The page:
2315 words - 9 pages 1a) Explain how lay magistrates and district judges (magistrate's court) are selected and appointed.Lay Magistrates can also be referred to as 'justices of the peace'. The Lord Chancellor appoints JP's. This is formally done under a document called 'commission of the peace'. This is carried out in two ways. Either in respect of counties, where it is under the recommendation of the lord lieutenant of the county and assisted by the advisory

Magistrates of Morality: How the Euthyphro Dilemma Cripples Divine Command Theory

2020 words - 8 pages the source of what is just or unjust, but rather they merely apply the rules already established from years of social progression and political influence. Thus, when Divine Command theorists argue that they have successfully conquered the Euthyphro Argument, they must be reminded that the opposite is true, and the age-old dilemma has actually reduced their deities to magistrates of morality. Works Cited Craig, W. L. (2010). On Guard

'Consider what you think are the key aims of a criminal trial and explain, with reasons, the extent to which you think the Crown Court or magistrates’

1689 words - 7 pages that would obstruct the application of justice. This essay will argue that magistrates are fundamentally poorer at addressing these aims; the Crown court accomplishes them much more effectively. There is evidence to suggest that magistrates’ verdicts are inconsistent. J. Lawrence looks at a study involving seven magistrates who were asked to consider six fictional cases of shoplifting and to explain what their verdicts would be with regards to

Write a report of a summary court hearing in a Magistrates' Court

2481 words - 10 pages Parole is advantageous to the offender, to the State, and to society as a whole for various reasons.While some commentators regard parole as an early release optionthat puts the public at unnecessary risk, others argue that parole allowsthe re-integration of offenders into the community and provides betterprospects for rehabilitation. Discuss the pros and cons of parole. Doyou think parole is currently over-utilised or under-utilised in Australia

Distinguishing between a Lay Magistrate and a Stipendiary Magistrate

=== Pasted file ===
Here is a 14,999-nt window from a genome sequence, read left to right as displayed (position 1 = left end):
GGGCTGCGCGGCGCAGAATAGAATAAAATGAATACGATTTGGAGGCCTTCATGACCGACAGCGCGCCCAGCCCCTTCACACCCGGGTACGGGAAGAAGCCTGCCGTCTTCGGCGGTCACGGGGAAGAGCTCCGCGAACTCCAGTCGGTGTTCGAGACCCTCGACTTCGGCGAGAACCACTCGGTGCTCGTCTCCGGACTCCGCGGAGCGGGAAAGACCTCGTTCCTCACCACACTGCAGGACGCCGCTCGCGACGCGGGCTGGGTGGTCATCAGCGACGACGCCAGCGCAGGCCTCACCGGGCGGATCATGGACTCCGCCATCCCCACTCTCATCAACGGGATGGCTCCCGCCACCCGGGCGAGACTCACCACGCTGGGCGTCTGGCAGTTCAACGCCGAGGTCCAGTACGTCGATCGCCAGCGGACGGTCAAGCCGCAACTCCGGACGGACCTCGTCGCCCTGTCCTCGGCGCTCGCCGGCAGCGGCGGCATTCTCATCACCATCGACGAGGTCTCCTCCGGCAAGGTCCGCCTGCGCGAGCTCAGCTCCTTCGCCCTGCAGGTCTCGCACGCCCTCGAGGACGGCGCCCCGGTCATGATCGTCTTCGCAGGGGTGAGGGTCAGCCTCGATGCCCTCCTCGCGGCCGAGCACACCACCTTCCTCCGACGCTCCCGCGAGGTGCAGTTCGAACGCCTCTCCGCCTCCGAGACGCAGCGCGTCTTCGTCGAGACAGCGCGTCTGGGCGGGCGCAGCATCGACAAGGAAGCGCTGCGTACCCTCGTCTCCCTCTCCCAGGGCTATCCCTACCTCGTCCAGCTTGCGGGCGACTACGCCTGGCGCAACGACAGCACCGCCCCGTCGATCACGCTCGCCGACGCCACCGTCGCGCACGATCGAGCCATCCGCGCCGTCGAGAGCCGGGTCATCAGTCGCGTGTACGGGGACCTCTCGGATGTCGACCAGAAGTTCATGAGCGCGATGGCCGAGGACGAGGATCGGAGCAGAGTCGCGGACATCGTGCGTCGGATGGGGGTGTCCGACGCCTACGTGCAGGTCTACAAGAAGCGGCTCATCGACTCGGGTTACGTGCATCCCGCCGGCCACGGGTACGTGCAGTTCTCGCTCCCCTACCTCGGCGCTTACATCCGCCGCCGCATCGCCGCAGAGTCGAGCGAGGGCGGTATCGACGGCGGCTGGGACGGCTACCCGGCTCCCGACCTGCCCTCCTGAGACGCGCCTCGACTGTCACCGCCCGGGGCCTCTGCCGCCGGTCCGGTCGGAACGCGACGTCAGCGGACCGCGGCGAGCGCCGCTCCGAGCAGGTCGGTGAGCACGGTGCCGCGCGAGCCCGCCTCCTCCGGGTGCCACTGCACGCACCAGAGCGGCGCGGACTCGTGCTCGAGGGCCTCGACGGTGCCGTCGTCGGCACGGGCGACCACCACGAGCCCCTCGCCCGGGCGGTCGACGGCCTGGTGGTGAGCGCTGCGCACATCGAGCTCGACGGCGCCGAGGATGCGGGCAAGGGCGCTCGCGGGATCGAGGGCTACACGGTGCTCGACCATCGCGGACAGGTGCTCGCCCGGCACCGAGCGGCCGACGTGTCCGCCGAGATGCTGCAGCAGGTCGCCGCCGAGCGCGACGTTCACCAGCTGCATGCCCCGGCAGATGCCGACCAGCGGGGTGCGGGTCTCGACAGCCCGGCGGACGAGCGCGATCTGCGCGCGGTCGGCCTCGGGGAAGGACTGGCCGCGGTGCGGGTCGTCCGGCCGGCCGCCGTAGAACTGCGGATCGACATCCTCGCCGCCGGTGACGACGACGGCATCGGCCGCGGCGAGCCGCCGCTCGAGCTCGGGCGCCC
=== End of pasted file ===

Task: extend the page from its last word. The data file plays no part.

1280 words - 5 pages Distinguishing between a Lay Magistrate and a Stipendiary Magistrate Introduction: - Magistrates sit on a bench in the magistrates' court and hear around 98% of all criminal cases. Many Magistrates' deal with summary offences including, driving without insurance and common assault. The Magistrates listen to the case in hand, and then have to decide weather the defendant is guilty or not guilty. They have to come up

COURT REPORT

1827 words - 7 pages INDIVIDUAL COURT REPORTINTRODUCTIONMy investigations in court will explore the varying levels of communication and interaction between participants of the court. This will be split into two main topics. Firstly, I would like to examine the magistrates, their roles and interactions with various actors and reasons behind them. Secondly, I would like to examine the roles of lawyers and their interactions with other court participants -specifically

The Methods and Techniques of Judge Dee from Celebrated Cases of Judge Dee

679 words - 3 pages attracting the adder, which killed the bride. He also tests to see the effects of the poison on the dog. When all else failed, he went to the temple to get more help on his case. Then he had a dream, which gave him a prophecy that helped him solve “The Double Murder at Dawn.” Magistrates or Mandarins have an important role in the Chinese society. Judge Dee was considered the “Father and Mother Official.” Magistrates function as a judge, jury